The Ann Arbor Sampler – Tomukun Noodle Bar

I’ve been known to rave about restaurants that I think are fabulous, but my husband is not one to go on and on about food, unless of course it’s China Gate or Blimpy Burger.  He had a surprisingly satisfying experience one afternoon with coworkers at Tomukun Noodle Bar, and brought it up at least 2 or 3 times afterwards.  If my guy’s happy, I need to further investigate.

Because Tomukun is located at 505 E. Liberty Street, on campus, I believed it to be a place-your-order-at-the-counter type restaurant, which is perfectly fine for a lunch on the run, but I didn’t realize Tomukun is actually a much nicer dining experience.  Slickly decorated, enhanced with smooth chestnut-colored wood, the restaurant includes a sexy bar area hosting a frighteningly better TV than some other “sports bars” in the area.  Tomukun’s mood lighting and modern asian flair had me at hello.  It had the hubby at hello when he was able to perch himself in perfect sight of an Elite 8 game.  Bye, bye Ohio State! 🙂  I do recommend viewing the website, not only for before and after pictures of the restaurant, but for food porn galore.  I promise you’ll start choosing menu items before you even arrive.




Because of that, we both showed up knowing mostly what we wanted. The many variations of pho, ramen, udon, and rice bowls made for a hard choice.  I’d easily go back and try at least 3-4 other menu items.  I went with the spicy seafood ramen, my date went with the dish he’d been obsessing over for a week, creamy pork ramen, and we split an order of the Tomukun pork buns.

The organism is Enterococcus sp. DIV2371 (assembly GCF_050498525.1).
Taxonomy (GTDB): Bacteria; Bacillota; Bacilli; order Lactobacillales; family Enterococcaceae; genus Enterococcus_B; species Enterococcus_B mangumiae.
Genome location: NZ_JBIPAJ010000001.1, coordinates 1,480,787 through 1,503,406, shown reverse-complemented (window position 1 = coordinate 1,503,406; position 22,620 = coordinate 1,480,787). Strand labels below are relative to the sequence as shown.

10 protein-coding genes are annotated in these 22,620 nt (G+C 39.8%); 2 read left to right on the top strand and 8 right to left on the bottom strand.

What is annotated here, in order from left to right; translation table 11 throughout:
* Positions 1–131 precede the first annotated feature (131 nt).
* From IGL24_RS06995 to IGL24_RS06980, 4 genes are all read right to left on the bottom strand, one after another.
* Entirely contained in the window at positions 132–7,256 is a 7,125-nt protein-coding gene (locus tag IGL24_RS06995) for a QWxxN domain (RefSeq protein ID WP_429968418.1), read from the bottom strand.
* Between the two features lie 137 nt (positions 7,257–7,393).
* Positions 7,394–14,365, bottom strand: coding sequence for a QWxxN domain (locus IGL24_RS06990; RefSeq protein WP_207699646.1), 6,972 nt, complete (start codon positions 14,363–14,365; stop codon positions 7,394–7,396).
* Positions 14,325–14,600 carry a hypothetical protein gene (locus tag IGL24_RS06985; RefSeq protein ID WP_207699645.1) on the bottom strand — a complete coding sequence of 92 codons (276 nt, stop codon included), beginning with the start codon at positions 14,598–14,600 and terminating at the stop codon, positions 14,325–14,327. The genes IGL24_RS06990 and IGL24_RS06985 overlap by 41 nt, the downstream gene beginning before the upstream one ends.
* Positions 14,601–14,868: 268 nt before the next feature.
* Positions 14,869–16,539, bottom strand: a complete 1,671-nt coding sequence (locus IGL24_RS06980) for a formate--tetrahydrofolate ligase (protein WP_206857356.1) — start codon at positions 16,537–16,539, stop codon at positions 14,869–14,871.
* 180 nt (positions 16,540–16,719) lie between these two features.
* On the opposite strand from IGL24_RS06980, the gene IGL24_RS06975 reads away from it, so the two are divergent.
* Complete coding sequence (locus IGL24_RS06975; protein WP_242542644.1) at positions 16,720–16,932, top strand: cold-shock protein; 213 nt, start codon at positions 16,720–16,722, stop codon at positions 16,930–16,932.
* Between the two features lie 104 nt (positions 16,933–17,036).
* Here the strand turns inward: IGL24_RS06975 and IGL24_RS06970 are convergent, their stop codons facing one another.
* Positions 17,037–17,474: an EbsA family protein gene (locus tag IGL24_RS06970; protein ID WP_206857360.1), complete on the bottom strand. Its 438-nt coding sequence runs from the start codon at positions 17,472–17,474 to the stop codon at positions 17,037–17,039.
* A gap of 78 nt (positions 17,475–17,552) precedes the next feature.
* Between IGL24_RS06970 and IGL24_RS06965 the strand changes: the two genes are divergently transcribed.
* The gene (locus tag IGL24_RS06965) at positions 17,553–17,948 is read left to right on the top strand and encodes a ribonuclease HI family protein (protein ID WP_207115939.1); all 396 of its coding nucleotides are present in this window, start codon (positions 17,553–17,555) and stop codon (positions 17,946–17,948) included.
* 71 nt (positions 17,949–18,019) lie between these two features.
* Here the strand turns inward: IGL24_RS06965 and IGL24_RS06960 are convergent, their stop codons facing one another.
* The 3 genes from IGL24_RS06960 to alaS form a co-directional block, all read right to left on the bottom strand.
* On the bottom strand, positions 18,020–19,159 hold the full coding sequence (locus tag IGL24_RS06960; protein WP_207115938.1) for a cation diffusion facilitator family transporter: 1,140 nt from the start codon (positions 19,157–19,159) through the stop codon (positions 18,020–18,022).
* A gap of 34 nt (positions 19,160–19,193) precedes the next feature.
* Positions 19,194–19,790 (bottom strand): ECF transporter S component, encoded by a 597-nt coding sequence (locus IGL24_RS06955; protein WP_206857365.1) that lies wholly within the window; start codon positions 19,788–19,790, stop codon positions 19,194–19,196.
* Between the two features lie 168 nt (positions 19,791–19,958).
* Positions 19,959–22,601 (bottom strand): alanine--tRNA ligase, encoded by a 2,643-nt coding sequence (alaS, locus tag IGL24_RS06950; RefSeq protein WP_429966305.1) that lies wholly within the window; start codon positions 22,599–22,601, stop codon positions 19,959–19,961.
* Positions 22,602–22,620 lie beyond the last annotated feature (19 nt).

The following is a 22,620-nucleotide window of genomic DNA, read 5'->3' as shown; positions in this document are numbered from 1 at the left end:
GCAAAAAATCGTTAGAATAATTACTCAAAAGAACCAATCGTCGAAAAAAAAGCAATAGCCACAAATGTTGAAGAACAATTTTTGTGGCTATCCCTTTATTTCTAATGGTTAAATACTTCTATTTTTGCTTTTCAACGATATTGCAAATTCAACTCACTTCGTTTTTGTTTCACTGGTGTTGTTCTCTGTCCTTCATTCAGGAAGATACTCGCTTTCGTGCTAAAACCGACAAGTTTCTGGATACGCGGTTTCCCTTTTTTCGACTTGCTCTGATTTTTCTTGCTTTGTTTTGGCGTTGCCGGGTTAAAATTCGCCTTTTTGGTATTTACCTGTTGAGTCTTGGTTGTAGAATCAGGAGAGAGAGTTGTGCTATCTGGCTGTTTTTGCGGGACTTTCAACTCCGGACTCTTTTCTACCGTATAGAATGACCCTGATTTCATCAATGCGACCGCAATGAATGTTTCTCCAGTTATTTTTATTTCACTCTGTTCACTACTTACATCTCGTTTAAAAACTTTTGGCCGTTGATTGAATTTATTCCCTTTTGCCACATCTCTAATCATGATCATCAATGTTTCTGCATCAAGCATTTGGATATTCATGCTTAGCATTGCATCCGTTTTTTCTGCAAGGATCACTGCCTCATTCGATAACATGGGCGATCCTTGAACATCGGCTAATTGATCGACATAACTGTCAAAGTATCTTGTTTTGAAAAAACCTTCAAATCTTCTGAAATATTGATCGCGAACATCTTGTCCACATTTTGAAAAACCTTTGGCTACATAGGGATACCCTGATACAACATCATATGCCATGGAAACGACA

My first pork buns ever were a flavor burst of delish.  There were two on the plate, (we easily could have had one more each!) with pearl-colored steamed buns, roasted pork belly covered in a sweet and savory asian glaze, and pickled vegetables.  The pork was good- mine was a tad on the chewy side, but the glaze was so delicious, not too sweet, with a slight kick.  The pickled vegetables were the perfect acidic balance to the glaze.  They were gone all too quickly.


My spicy seafood ramen was exactly what it said.  SPICE-Y!  I love spice, but that first slurp actually took me by surprise, hit the back of my throat, and I proceeded with an embarrassing coughing fit for the next 10 minutes.  I learned my lesson.  The giant bowl was filled with the potent broth that did get easier on the palate with time, and chock full of seafood including shrimp, scallops, mussels, squid, and shredded crab stick.  The shrimp were baby shrimp, and the scallops were bay, but both still enjoyable.  I appreciated the mussels without the hassle of pulling them out of their shells.  The squid was, unfortunately, a mix of chewy bodies and the much tougher “outskirts”, for lack of a better word.  I’m sure there is a better word, but I don’t know what it is.  I’m no squid expert.  Either way, I found those parts to be inedible.  Would I order this dish again?  Definitely.